In a panic as fire and smoke swirled through her home,
Patricia Reid heard a booming voice in the darkness imploring
her to jump.
The voice belonged to Port Chalmers Chief Fire Officer
Stephen Hill, who had rushed to do a risk assessment of the
secluded St Leonards Dr property just after 3am yesterday.
Minutes earlier, Ms Reid had woken to find herself trapped in
her upstairs bedroom, and used a cellphone fortuitously left
in a trouser pocket to alert the Fire Service.
Within minutes of the call, volunteer firefighters arrived at
Mr Hill told the Otago Daily Times he found her
leaning out the window yelling "I'm here, I'm here", and
"It's too hot, it's too hot".
Flames and black smoke were billowing out of the home and,
before other volunteers arrived with ladders and firefighting
equipment, he told her to jump from the window as flames
engulfed her bedroom.
She did so, and he broke her 3m fall.
"It was either burn alive, or break something," said Ms Reid,
who was later taken to Dunedin Hospital and treated for smoke
inhalation and bruising.
"If he hadn't told me to jump, I would have been there in a
Mr Hill told Ms Reid - who was later discharged from hospital
with minor injuries - in the ambulance that: "You are so
Ms Reid was succinct in her appraisal of Mr Hill's actions.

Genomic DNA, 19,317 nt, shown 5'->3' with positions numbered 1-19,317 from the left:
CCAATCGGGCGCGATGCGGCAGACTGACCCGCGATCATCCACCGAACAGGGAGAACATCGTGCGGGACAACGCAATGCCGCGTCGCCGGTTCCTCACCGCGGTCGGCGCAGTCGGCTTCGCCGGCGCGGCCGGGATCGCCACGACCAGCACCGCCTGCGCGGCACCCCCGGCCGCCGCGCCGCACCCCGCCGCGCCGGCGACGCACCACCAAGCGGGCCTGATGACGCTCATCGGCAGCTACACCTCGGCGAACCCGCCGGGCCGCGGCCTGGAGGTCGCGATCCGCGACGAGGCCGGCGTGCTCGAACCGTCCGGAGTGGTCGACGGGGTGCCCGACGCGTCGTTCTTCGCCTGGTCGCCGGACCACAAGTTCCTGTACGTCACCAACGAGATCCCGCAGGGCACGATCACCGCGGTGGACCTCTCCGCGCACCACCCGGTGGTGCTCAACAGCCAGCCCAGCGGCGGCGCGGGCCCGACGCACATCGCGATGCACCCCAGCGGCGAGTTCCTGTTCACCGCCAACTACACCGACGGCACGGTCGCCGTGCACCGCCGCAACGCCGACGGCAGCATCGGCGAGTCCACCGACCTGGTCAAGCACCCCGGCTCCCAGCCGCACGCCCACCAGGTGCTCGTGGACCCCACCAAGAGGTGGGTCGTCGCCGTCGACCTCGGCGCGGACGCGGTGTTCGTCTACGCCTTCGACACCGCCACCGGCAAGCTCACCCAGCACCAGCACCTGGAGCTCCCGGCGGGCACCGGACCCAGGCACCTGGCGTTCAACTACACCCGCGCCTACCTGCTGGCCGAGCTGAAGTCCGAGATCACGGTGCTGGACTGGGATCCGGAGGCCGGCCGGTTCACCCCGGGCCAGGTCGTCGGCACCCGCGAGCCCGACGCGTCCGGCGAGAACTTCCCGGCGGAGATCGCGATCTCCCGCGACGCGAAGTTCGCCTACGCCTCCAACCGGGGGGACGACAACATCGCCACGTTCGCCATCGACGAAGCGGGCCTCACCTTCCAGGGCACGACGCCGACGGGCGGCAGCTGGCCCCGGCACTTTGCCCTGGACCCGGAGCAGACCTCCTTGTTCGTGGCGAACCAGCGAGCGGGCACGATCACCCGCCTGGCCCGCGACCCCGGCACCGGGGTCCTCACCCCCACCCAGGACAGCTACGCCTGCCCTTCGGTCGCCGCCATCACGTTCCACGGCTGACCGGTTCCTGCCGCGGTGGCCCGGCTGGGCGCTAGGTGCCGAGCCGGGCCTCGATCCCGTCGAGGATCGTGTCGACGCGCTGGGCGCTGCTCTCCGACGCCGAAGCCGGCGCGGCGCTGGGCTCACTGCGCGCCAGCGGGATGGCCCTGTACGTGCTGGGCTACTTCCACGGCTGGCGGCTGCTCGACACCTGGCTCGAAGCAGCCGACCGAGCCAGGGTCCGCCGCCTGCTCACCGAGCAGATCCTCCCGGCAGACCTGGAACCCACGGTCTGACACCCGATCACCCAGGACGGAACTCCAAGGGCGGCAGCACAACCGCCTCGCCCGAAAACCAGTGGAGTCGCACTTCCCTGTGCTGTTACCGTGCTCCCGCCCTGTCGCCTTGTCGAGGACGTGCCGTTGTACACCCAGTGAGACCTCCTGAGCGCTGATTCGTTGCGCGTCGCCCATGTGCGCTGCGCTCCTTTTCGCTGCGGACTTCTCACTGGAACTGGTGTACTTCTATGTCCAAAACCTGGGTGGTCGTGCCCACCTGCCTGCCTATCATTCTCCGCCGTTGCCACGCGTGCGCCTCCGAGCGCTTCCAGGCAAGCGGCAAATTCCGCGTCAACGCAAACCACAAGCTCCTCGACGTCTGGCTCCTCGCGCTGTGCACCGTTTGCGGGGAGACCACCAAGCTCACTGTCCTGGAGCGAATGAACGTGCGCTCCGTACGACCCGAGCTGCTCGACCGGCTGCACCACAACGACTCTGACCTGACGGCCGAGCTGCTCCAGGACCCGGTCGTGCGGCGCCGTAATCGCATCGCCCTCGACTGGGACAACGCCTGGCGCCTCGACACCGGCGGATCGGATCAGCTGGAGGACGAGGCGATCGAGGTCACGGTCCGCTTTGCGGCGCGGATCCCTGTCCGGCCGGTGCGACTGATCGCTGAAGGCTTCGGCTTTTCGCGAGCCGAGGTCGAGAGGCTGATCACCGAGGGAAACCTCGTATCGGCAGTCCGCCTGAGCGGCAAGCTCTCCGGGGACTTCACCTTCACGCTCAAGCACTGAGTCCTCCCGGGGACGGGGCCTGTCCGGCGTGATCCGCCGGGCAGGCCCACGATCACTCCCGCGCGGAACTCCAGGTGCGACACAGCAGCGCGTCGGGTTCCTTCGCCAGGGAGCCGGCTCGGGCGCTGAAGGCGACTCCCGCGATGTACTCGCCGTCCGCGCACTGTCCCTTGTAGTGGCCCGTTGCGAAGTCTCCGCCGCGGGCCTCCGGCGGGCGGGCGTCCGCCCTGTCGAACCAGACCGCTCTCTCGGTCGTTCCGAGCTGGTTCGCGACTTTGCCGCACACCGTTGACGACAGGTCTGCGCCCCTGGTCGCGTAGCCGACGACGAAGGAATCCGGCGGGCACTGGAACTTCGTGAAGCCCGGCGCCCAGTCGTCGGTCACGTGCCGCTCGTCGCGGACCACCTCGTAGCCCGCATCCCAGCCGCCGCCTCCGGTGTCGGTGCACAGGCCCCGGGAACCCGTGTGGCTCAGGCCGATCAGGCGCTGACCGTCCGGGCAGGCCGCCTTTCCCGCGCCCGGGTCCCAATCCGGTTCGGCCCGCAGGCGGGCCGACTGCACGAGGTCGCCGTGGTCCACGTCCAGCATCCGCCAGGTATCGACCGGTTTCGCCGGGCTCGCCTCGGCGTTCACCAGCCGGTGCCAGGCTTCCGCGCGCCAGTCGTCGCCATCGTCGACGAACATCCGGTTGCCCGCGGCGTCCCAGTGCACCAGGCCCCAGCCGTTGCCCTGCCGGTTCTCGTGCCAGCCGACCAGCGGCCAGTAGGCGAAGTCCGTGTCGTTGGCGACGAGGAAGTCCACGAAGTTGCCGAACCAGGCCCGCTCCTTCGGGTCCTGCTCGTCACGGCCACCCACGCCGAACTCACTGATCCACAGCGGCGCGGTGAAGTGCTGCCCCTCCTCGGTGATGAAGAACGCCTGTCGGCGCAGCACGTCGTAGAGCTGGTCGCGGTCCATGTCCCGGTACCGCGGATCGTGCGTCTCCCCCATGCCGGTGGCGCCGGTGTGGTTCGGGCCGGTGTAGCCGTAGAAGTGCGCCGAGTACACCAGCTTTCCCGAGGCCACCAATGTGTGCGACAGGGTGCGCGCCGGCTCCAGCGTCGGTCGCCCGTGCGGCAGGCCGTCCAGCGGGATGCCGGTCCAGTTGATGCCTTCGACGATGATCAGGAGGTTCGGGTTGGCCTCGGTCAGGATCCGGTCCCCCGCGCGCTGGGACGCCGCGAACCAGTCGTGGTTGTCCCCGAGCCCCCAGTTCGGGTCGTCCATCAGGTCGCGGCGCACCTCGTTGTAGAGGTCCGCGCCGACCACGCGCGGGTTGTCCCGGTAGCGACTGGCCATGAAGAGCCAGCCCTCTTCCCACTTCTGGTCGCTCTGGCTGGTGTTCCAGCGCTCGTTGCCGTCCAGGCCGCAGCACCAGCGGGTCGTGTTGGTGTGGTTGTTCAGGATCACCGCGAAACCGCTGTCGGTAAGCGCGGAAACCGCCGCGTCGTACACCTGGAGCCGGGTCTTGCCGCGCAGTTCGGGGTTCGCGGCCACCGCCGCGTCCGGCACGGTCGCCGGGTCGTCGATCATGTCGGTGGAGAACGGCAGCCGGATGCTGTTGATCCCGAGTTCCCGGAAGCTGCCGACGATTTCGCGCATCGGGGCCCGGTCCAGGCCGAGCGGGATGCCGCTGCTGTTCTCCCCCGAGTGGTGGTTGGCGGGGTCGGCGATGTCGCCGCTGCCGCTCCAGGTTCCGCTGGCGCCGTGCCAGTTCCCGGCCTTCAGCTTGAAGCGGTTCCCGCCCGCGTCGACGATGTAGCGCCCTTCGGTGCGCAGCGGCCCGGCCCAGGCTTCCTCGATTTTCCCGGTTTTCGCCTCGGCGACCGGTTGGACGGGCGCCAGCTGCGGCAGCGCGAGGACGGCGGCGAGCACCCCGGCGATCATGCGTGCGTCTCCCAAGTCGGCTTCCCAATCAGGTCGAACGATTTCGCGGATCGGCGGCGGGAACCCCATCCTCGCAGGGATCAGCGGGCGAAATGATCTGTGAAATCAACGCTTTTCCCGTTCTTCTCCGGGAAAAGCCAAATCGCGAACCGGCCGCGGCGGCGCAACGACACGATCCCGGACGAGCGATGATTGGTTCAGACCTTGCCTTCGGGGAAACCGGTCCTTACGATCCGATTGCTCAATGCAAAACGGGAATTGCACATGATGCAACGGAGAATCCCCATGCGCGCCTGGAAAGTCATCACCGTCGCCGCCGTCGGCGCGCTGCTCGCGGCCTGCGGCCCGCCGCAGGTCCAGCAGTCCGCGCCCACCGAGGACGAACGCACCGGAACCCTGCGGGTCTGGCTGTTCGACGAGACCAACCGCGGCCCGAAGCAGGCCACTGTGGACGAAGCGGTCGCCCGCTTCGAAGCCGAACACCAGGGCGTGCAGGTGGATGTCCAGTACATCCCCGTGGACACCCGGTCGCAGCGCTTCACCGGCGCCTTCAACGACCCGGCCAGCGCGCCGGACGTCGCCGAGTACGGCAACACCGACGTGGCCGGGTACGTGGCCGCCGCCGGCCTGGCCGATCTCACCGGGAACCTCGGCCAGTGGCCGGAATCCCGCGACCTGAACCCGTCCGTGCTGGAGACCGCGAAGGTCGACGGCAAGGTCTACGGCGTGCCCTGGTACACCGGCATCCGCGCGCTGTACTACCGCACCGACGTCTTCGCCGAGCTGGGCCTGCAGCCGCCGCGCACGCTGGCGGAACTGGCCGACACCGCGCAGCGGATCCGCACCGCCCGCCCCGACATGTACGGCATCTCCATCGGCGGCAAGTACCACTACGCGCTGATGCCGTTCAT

"He saved my life. It is as simple as that."
While she was reluctant to visit the scene of the fire, which
destroyed the home her family helped build in the 1980s, she
planned to contact Mr Hill to "give him the biggest hug".
"These firefighters are real unsung heroes ... They were
While two dogs fled the burning building, she had been
concerned for her blue heeler-cross, Buddy, whom she believed
was hiding under the bed.
"I was in a terrible mess thinking he was dead, but it was
the most wonderful news that he survived."
A firefighter climbed a ladder to the room and managed to
control the fire, enabling others firefighters to enter the
room and find the dog under the bed.
"They dragged it out, and got it going ... It was obviously
in a lot of shock and had sucked a fair bit of smoke in," Mr
A pet cat was killed in the fire.
The property was insured, but she had lost all her
Port Chalmers firefighters were assisted by firefighters from
Ravensbourne, and appliances from Dunedin and Willowbank,
working to run water from a nearby street as the property was
on tank water.
Southern region fire safety officer Barry Gibson investigated
the blaze yesterday. It appeared a heater used to dry some
timber downstairs may have been knocked over by an animal.
There were working smoke alarms in the home, which was an
important reminder for people, he said.